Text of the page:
Palm Oil Kills Orangutans, but Can the Industry Help Save the Great Apes?

As palm oil plantations spread to Africa, a new report from the United Nations says palm oil is here to stay and boycotts don’t work.
(Photo: Bay Ismoyo/AFP/Getty Images)
Nov 14, 2016· 3 MIN READ
John R. Platt covers the environment, wildlife, and technology and for TakePart, Scientific American, Audubon, and other publications.

Well, here’s a paradox: Palm oil plantations are notorious for destroying orangutan habitat on the islands of Borneo and Sumatra and pushing the animals to extinction. But the cooperation of the palm oil industry may be needed if there’s hope to prevent the same thing from happening to other great ape species, according to a new report.

Palm oil is a cheap ingredient used in everything from food to cosmetics to biofuels. The rapid growth of the industry in Southeast Asia has been linked to deforestation and the critical endangerment of orangutan species. Now the industry is spreading to Africa, where it threatens to do the same thing to gorillas, chimpanzees, and bonobos.

“It took 30 years for palm oil to really embed itself in Southeast Asia,” said Doug Cress, program coordinator for the Great Apes Survival Partnership, a United Nations program. “It will take half that time in Africa. We’ve got to move quickly or we’ll lose a lot of important species.”

A new report from GRASP called Palm Oil Paradox argues that one of the keys to saving the world’s great ape species—two-thirds of which are critically endangered—is to enlist the aid of the most environmentally responsible companies in the $62 billion–a–year palm oil industry. Among the report’s recommendations are setting aside priority ape conservation sites called “no-go” zones and placing certified sustainable palm oil plantations right up against great ape habitats so the companies can safeguard their neighboring apes.

Cress acknowledged that this is “radical” thinking, but he said it stems from an important question: “How do we make the palm oil industry our allies? These are major corporations with billions of dollars at stake.”

That’s vital, he said, because “nothing we’re doing today works. If it’s just a question of saying no to palm oil and boycotting it, then why are all of the orangutans critically endangered? This isn’t working, so let’s try something different.”

The report also calls for more participation from conservationists. “We are instructing our people on the conservation side to get in on day one on the planning process,” Cress said. “Make yourself part of the conversation. Don’t wait until it’s already been allocated and developed to suddenly complain. You’ve got to get upstream.”

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Cress said the information learned during the two years it took to develop the report highlighted how critical the issue will become in Africa. The researchers found that the sites most suitable for growing oil palm overlaid almost exactly with great ape habitat. For example, about 98 percent of bonobo habitat is also perfect for growing oil palm. “That just horrified us,” he said. “They’re square in the firing line.”

One of the editors of the report, biologist and orangutan researcher Serge Wich, said the lessons learned about what has worked and not worked in Southeast Asia should be put into practice in Africa while there’s still time. “With industrial oil palm development in Africa still being relatively small, this is the time to discuss with all the relevant stakeholders how we can balance conservation and oil palm development,” he said.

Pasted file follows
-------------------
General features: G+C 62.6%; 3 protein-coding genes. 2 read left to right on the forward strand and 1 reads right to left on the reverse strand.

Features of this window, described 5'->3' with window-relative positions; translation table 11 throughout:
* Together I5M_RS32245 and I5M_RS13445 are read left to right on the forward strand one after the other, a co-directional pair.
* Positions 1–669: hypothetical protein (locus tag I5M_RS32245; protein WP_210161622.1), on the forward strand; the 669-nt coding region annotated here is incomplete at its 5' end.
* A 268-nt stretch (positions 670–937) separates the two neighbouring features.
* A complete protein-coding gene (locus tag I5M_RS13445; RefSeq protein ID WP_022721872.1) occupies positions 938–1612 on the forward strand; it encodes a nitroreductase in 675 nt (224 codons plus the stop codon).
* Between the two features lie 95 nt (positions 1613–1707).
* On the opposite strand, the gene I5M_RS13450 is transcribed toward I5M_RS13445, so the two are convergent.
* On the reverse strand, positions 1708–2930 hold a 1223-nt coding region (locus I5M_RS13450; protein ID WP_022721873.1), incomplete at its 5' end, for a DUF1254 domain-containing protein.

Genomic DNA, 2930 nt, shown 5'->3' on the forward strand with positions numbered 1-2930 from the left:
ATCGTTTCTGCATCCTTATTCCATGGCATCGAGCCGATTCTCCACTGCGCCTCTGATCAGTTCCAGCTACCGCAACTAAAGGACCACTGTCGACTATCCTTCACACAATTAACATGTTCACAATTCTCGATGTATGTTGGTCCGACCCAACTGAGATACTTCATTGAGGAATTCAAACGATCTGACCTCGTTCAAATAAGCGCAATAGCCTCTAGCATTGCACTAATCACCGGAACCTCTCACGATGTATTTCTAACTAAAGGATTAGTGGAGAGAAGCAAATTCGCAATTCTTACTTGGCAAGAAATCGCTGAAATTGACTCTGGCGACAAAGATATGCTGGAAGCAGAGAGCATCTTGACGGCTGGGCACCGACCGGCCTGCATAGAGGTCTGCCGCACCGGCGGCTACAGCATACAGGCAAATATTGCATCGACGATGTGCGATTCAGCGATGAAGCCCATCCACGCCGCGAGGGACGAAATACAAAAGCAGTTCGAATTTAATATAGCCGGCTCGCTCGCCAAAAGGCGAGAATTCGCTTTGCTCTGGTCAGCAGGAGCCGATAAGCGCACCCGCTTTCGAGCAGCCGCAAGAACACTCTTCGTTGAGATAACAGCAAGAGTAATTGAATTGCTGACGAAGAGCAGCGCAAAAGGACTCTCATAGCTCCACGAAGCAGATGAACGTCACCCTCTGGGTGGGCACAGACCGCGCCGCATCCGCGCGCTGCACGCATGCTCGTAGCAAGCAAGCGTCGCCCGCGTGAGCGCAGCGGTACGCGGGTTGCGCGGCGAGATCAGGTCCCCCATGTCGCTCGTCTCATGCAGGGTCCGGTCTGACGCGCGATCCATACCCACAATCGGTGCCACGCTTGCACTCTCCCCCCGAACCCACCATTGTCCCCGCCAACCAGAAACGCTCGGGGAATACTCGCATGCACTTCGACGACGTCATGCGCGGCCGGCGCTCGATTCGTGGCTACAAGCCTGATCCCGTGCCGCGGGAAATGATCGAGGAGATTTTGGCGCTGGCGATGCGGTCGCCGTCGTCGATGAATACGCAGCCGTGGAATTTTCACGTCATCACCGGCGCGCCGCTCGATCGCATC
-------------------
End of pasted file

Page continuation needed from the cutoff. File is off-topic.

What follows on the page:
One of the biggest goals identified in the report is the expansion of the market for certified sustainable palm oil. Only about 20 percent of palm oil is sustainably sourced, according to researchers. But half of that palm oil fails to sell at the higher prices certified products are supposed to attract. Instead, it gets folded back into the regular supply chain and sold at a lower price.

“We have to create more consumer demand for sustainable palm oil,” Cress said. “We need to make sure people know that they can ask for it.” He recommended searching products for the Green Palm logo, established by the Roundtable on Sustainable Palm Oil, although he said it has not yet reached deep market penetration. “It’s just not ubiquitous enough yet,” he said.

Wich said consumers can take another step. “Let companies know you decided not to buy a product from them because it has not been certified,” he said, noting that if companies know they are losing customers, they may embrace more responsible approaches to palm oil.

The report, which was released at last week’s RSPO meeting in Bangkok, coincided with criticism of the industry group. Environmental groups complained that a palm oil company that had lost its certification for reportedly illegally chopping down rainforests in Indonesia regained its certification too quickly and without on-the-ground oversight. Meanwhile, a smoky haze—blamed on illegal fires aimed at clearing land for palm oil plantations—is blanketing Indonesia and nearby Singapore.

Could Africa suffer a similar fate without the cooperation of the industry’s better-behaved players? Cress acknowledged fear for the future but said the two sides need to work together to save great apes. “We’re asking our community to trust another community that there’s not a tremendous amount of mutual faith right now,” he said. “We’re going to have to find some. We can’t keep repeating these same old equations and hoping for something different. We don’t have the luxury of decades. We have the luxury of years. We really have to make this happen soon.”